There was a little girl in the pool with her who was talking about her mom and dad and all the places that they had been. The other girl was telling my daughter about Disneyland, Legoland and other things. I then heard the little girl ask if I was her mother. My daughter then said, yes that is my mom in the purple bathing suit. The other girl asked “where’s your dad?” and my daughter responded “he doesn’t live  with us.” She said “I live with my mom and my dog, and my dad has a different house.” The other girl said “oh, I guess your father doesn’t like your mother.”

I listened to the whole conversation, but didn’t want to jump in with a whole explanation to a seven year old. The funny thing is for a split second, I thought about what I was going to tell this kid, and how I was going to defend being single to a kid that I didn’t even know. My daughter did not say anything to me right then and there. I couldn’t figure out if she was upset by the comment or if she was feeling bad because her father wasn’t there. I know that she wasn’t feeling neglected at this point, but I was trying to read her mind after the little girl said something.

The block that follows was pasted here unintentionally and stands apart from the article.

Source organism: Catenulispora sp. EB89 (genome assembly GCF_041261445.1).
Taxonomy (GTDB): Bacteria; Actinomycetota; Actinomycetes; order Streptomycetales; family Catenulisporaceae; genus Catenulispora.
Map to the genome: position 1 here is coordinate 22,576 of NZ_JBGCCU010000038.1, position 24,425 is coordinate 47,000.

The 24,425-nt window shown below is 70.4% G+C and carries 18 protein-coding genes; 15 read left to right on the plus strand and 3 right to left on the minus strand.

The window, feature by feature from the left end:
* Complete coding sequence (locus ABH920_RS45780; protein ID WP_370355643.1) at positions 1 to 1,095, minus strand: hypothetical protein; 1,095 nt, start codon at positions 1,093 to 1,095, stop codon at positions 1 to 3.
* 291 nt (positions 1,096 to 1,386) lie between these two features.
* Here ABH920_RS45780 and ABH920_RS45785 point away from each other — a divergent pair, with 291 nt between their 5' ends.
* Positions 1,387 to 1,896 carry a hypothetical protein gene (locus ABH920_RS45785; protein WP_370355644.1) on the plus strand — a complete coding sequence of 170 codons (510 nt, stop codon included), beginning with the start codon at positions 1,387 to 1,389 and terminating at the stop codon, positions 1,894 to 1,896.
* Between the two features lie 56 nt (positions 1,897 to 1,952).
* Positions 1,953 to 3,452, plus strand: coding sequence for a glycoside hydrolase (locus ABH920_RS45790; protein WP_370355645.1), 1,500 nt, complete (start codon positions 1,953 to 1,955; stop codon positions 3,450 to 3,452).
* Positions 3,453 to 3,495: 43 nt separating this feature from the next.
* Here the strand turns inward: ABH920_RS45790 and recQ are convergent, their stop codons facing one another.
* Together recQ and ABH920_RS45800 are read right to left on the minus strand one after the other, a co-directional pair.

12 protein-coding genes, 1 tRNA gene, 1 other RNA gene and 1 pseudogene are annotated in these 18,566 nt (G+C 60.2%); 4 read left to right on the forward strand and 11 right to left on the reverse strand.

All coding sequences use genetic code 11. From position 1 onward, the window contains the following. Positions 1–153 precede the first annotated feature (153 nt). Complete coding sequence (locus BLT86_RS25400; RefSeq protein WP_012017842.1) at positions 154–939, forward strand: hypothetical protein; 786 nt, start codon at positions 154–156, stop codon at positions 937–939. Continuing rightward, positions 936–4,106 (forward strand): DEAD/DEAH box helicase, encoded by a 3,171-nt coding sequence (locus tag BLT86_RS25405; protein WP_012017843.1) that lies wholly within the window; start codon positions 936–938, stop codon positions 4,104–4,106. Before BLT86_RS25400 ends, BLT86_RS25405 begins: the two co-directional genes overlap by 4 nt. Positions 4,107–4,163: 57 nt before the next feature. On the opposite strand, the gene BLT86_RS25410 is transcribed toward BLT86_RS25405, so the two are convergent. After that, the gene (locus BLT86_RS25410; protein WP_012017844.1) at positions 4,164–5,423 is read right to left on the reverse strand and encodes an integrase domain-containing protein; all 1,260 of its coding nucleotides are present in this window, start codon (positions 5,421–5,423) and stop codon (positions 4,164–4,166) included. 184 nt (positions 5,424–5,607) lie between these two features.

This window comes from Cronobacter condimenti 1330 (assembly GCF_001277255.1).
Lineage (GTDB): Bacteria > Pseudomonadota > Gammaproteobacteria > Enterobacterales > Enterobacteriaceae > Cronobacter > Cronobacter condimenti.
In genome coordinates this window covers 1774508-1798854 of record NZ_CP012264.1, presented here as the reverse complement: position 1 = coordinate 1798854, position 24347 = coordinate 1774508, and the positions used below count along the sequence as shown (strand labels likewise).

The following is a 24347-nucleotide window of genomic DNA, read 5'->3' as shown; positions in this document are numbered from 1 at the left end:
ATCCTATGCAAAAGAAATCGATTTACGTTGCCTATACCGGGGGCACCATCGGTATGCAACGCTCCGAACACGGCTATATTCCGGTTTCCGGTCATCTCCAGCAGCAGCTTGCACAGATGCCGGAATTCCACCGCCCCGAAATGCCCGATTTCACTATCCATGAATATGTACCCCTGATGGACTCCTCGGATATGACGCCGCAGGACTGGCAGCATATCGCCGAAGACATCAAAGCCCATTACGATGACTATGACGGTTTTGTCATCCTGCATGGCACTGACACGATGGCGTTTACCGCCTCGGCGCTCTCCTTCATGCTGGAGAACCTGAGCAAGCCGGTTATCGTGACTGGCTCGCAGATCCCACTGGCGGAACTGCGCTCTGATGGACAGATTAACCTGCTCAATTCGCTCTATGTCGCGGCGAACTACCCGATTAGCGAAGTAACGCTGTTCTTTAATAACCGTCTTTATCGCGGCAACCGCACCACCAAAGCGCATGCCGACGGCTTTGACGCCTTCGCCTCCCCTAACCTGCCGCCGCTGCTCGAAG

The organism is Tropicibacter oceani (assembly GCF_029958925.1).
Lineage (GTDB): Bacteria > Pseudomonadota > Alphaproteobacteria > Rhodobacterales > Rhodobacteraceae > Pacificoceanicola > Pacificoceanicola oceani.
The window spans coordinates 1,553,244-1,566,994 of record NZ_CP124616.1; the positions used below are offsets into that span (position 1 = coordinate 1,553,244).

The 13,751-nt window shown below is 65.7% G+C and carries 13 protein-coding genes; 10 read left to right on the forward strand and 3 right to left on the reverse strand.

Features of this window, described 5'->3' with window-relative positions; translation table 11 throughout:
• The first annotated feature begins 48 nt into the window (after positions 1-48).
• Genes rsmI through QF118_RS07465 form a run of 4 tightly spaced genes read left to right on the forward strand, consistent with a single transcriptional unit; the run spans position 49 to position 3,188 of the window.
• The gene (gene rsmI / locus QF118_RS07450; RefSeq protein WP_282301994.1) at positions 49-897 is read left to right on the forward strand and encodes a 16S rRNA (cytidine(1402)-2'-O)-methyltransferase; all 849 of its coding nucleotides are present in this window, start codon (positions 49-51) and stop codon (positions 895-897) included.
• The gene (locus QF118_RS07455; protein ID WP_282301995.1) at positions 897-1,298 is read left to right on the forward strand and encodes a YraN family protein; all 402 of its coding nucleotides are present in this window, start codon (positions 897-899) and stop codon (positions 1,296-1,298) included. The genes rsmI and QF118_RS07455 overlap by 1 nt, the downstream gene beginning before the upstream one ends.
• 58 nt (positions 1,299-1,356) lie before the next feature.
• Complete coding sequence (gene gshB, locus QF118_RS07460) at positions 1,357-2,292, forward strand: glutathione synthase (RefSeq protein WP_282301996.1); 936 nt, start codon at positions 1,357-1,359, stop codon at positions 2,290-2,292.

It didn’t all come to light until we got home, and my daughter spent the night at her father’s house. He called me that night and told me that our daughter had asked him, “dad, why don’t you like my mom?” (meaning me). He told her “I do like I your mom” and she said “well, mom told me that you don’t like her.” He then asked if I said that. I told him that she has asked me on a number of occasions why you don’t live with us. Quite frankly, I don’t know what yo say. She’s not stupid, and would just keep asking. I probably did say at some point, “I don’t know, I guess he doesn’t like me.” He was all huffy and said “why would you say that to her?”